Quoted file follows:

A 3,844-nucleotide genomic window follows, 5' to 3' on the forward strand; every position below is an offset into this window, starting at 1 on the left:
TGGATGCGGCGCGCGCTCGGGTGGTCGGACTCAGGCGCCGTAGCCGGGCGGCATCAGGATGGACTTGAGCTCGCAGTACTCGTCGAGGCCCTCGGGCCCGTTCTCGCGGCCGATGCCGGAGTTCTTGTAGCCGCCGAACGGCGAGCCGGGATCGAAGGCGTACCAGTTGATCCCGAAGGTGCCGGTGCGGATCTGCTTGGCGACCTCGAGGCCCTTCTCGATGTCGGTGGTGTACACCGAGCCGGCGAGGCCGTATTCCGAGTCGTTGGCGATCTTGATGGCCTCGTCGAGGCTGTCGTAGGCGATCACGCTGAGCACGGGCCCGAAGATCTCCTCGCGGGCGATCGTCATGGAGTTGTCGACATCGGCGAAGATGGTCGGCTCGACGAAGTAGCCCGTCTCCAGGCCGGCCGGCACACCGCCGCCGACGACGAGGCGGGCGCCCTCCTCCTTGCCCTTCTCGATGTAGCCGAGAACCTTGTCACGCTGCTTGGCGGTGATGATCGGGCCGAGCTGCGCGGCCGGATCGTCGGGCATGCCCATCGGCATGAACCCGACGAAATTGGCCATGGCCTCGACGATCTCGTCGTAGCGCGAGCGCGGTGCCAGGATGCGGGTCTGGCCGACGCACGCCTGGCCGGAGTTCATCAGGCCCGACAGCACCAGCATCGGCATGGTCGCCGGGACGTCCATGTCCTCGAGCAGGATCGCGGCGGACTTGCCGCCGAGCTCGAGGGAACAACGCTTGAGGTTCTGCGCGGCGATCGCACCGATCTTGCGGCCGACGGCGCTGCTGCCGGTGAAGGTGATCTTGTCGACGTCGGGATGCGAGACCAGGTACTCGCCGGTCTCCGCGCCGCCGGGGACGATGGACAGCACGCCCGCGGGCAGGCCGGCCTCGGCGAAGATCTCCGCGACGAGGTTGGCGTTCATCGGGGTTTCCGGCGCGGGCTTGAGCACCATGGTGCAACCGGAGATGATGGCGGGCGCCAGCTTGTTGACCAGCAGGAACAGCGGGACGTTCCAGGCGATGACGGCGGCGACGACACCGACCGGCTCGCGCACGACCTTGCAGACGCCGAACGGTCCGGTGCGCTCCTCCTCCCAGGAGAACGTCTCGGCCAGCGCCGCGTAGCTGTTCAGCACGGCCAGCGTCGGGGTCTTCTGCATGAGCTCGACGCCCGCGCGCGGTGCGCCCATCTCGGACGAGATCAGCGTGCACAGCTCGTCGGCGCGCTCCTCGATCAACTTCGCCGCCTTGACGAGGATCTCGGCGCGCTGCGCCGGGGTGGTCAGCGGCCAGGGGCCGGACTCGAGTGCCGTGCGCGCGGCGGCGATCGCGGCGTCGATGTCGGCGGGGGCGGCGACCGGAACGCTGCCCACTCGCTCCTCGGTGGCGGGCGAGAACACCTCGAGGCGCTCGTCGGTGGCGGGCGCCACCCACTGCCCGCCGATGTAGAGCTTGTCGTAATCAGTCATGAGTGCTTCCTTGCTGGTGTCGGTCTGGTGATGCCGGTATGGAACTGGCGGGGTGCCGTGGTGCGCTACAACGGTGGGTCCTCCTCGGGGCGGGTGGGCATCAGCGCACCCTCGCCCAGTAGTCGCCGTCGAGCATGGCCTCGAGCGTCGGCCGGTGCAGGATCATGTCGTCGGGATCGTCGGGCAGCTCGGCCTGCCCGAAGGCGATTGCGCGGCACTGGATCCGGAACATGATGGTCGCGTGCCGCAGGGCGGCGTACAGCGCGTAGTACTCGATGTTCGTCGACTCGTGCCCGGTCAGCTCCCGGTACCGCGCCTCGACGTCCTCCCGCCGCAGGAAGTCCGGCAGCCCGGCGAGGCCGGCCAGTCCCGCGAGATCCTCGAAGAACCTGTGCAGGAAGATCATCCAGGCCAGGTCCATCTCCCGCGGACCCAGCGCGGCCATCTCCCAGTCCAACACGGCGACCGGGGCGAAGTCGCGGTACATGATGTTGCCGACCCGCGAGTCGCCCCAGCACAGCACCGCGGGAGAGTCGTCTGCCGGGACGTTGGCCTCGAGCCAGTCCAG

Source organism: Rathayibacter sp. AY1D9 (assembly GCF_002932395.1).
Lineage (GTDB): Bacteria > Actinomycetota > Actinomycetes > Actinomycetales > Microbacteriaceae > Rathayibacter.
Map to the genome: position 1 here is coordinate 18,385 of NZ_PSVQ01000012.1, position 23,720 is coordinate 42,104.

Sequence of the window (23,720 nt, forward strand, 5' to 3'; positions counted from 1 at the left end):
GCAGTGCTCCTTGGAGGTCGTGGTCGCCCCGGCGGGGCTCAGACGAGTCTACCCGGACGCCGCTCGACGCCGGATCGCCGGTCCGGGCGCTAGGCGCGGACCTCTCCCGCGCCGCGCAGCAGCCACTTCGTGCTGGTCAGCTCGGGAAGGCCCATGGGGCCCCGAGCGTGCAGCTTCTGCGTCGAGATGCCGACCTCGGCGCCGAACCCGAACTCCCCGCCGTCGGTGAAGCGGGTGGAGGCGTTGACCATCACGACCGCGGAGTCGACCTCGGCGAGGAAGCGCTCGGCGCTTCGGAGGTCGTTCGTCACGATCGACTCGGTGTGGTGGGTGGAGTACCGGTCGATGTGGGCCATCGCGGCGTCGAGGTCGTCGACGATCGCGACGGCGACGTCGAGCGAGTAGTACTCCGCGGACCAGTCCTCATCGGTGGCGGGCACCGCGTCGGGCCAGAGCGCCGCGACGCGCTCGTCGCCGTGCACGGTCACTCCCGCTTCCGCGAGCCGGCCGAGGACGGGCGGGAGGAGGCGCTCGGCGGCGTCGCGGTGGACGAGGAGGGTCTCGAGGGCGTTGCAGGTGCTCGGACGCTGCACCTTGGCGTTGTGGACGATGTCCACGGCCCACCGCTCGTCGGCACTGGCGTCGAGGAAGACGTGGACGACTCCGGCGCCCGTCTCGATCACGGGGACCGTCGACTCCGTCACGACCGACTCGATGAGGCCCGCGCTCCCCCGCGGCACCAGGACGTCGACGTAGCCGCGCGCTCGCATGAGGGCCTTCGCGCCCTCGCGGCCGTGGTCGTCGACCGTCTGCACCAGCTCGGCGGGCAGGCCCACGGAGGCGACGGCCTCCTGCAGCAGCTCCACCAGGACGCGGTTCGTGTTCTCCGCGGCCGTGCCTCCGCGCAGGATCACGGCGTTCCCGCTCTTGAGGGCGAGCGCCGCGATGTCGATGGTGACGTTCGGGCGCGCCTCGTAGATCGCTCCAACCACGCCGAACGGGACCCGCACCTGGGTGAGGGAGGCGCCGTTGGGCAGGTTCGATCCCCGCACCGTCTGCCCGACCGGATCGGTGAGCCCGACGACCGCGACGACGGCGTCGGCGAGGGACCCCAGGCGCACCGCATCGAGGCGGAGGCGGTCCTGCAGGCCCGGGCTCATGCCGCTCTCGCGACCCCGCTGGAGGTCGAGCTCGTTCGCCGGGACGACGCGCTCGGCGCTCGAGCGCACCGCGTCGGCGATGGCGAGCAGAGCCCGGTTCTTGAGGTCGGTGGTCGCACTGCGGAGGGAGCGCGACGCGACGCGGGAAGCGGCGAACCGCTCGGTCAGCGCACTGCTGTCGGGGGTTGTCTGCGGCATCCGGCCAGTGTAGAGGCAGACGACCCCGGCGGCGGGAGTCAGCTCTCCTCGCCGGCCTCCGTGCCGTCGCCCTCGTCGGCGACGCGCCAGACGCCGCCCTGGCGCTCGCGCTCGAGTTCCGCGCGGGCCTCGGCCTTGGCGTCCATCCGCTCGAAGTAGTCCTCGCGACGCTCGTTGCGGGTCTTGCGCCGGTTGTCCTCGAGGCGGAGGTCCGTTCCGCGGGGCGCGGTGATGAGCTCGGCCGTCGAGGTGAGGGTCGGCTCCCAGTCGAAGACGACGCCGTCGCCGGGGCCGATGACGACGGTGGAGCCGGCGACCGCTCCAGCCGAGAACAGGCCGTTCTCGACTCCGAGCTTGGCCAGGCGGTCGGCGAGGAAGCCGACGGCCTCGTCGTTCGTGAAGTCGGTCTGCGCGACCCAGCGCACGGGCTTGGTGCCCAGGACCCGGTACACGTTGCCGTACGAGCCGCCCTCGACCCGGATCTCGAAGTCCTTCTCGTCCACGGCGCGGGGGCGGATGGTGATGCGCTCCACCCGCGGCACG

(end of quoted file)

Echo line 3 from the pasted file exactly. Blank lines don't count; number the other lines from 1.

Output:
Source organism: Rathayibacter sp. AY1D9 (assembly GCF_002932395.1).